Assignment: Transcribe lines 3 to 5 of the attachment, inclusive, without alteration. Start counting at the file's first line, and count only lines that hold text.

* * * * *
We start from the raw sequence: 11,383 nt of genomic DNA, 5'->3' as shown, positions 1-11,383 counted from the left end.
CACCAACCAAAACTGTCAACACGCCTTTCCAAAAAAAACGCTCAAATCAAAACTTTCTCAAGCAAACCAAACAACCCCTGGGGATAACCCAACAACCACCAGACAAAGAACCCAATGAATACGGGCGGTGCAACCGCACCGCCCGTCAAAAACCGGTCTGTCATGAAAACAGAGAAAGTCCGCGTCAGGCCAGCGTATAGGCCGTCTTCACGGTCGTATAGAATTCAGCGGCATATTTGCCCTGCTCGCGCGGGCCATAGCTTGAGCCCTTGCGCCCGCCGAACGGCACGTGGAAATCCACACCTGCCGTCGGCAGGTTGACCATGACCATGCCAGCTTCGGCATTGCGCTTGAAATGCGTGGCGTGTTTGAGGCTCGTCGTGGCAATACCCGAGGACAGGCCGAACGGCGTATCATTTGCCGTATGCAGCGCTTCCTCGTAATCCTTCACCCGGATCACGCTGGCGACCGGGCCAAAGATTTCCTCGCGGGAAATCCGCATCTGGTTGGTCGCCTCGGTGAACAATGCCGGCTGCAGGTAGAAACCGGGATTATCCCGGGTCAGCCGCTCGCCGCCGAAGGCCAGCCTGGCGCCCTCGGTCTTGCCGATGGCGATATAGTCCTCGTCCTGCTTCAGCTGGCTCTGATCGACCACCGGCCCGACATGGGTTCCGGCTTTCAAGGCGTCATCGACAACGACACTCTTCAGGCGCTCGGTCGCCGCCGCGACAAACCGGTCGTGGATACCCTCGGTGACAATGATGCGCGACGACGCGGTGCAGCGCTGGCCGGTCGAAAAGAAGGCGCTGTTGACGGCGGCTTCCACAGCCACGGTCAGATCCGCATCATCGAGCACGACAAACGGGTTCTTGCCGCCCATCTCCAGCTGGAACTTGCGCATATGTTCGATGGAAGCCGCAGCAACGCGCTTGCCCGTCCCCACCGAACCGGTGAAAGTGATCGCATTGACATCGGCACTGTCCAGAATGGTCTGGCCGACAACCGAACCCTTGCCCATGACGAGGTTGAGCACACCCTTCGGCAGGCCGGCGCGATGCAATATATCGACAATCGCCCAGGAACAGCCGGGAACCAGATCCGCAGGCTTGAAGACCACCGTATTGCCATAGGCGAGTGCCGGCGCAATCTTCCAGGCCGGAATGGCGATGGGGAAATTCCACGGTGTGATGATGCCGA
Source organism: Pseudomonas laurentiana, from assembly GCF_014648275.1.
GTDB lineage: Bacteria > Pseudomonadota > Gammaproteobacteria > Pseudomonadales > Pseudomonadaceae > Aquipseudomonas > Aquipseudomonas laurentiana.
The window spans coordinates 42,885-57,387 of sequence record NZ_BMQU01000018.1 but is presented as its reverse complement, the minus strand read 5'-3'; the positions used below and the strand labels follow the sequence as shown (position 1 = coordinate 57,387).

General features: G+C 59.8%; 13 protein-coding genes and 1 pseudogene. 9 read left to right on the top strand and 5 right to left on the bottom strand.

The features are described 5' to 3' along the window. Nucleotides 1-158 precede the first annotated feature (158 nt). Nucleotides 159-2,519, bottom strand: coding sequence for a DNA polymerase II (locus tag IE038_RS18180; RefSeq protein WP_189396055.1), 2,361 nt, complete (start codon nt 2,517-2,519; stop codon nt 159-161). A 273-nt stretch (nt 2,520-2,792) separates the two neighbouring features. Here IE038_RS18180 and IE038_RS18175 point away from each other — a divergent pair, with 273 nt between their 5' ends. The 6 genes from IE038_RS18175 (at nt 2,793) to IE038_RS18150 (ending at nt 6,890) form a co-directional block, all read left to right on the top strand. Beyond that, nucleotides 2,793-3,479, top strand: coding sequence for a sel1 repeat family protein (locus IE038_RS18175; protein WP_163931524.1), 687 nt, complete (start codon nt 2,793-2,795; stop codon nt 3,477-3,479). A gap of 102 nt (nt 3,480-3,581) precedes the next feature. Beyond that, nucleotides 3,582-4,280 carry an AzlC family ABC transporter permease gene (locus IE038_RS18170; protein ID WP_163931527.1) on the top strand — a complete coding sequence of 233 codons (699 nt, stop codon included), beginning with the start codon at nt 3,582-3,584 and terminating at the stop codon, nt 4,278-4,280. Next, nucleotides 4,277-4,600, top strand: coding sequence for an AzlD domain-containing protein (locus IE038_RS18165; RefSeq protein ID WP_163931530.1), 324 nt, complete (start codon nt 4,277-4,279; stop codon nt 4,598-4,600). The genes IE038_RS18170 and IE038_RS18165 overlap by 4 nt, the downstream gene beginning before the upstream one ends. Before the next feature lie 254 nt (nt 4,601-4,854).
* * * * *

Source organism: Pseudomonas laurentiana, from assembly GCF_014648275.1.
GTDB lineage: Bacteria > Pseudomonadota > Gammaproteobacteria > Pseudomonadales > Pseudomonadaceae > Aquipseudomonas > Aquipseudomonas laurentiana.
The window spans coordinates 42,885-57,387 of sequence record NZ_BMQU01000018.1 but is presented as its reverse complement, the minus strand read 5'-3'; the positions used below and the strand labels follow the sequence as shown (position 1 = coordinate 57,387).